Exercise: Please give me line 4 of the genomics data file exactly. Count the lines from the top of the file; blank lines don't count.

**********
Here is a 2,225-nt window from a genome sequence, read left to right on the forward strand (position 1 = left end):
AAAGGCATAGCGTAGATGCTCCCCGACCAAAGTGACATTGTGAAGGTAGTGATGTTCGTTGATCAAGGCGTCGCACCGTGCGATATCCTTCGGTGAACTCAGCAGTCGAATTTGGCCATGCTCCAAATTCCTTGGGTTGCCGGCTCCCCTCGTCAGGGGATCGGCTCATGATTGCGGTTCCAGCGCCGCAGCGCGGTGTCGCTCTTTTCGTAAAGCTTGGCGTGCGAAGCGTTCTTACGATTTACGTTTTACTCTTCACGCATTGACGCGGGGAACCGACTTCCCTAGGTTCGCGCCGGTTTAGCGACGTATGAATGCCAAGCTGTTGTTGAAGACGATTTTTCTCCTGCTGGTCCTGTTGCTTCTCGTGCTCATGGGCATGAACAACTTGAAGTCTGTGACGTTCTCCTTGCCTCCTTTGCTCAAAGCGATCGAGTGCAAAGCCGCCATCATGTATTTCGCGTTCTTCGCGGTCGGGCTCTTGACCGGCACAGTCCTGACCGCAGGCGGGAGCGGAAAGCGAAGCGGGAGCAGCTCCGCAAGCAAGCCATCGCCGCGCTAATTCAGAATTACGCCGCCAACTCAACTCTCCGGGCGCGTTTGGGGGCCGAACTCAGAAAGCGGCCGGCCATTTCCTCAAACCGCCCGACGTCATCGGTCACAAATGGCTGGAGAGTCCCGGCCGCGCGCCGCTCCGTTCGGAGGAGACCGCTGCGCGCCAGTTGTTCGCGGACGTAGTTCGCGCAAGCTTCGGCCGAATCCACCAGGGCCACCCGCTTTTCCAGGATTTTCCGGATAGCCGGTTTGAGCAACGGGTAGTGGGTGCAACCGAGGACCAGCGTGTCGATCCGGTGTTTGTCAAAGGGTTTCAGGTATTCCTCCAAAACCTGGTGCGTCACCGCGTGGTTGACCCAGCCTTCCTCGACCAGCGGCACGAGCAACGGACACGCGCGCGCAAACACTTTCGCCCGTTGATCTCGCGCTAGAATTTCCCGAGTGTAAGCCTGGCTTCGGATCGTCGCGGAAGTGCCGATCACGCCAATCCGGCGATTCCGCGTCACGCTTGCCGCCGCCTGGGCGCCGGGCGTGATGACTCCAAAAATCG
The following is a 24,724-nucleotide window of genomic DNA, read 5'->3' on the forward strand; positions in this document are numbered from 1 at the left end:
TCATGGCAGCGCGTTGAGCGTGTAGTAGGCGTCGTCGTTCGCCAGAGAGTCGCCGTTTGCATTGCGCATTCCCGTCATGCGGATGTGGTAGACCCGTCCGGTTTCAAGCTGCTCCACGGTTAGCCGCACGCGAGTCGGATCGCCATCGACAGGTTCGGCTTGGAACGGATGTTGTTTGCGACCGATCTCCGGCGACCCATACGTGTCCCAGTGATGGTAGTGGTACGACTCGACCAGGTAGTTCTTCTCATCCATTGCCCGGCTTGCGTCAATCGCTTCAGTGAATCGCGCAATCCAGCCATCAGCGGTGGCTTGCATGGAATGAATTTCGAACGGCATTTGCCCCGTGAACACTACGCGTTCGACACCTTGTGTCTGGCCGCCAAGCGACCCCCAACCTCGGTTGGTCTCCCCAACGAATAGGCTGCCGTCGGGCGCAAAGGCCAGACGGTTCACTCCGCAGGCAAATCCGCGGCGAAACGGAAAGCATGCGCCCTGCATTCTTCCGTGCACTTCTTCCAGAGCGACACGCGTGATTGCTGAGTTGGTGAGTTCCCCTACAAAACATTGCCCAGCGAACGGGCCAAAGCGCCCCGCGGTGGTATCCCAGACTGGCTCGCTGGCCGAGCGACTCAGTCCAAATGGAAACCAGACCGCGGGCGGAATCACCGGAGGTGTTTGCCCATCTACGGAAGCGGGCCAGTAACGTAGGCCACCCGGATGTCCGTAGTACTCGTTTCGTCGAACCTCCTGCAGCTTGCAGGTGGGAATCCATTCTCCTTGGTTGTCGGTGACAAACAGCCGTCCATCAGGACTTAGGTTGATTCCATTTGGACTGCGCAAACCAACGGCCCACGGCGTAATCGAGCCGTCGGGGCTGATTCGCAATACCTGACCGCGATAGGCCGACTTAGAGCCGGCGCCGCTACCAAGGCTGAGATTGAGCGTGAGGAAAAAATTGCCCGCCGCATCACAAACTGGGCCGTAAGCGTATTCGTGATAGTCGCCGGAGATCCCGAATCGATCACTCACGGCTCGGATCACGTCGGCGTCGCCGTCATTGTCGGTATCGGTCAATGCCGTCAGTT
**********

TCATGGCAGCGCGTTGAGCGTGTAGTAGGCGTCGTCGTTCGCCAGAGAGTCGCCGTTTGCATTGCGCATTCCCGTCATGCGGATGTGGTAGACCCGTCCGGTTTCAAGCTGCTCCACGGTTAGCCGCACGCGAGTCGGATCGCCATCGACAGGTTCGGCTTGGAACGGATGTTGTTTGCGACCGATCTCCGGCGACCCATACGTGTCCCAGTGATGGTAGTGGTACGACTCGACCAGGTAGTTCTTCTCATCCATTGCCCGGCTTGCGTCAATCGCTTCAGTGAATCGCGCAATCCAGCCATCAGCGGTGGCTTGCATGGAATGAATTTCGAACGGCATTTGCCCCGTGAACACTACGCGTTCGACACCTTGTGTCTGGCCGCCAAGCGACCCCCAACCTCGGTTGGTCTCCCCAACGAATAGGCTGCCGTCGGGCGCAAAGGCCAGACGGTTCACTCCGCAGGCAAATCCGCGGCGAAACGGAAAGCATGCGCCCTGCATTCTTCCGTGCACTTCTTCCAGAGCGACACGCGTGATTGCTGAGTTGGTGAGTTCCCCTACAAAACATTGCCCAGCGAACGGGCCAAAGCGCCCCGCGGTGGTATCCCAGACTGGCTCGCTGGCCGAGCGACTCAGTCCAAATGGAAACCAGACCGCGGGCGGAATCACCGGAGGTGTTTGCCCATCTACGGAAGCGGGCCAGTAACGTAGGCCACCCGGATGTCCGTAGTACTCGTTTCGTCGAACCTCCTGCAGCTTGCAGGTGGGAATCCATTCTCCTTGGTTGTCGGTGACAAACAGCCGTCCATCAGGACTTAGGTTGATTCCATTTGGACTGCGCAAACCAACGGCCCACGGCGTAATCGAGCCGTCGGGGCTGATTCGCAATACCTGACCGCGATAGGCCGACTTAGAGCCGGCGCCGCTACCAAGGCTGAGATTGAGCGTGAGGAAAAAATTGCCCGCCGCATCACAAACTGGGCCGTAAGCGTATTCGTGATAGTCGCCGGAGATCCCGAATCGATCACTCACGGCTCGGATCACGTCGGCGTCGCCGTCATTGTCGGTATCGGTCAATGCCGTCAGTT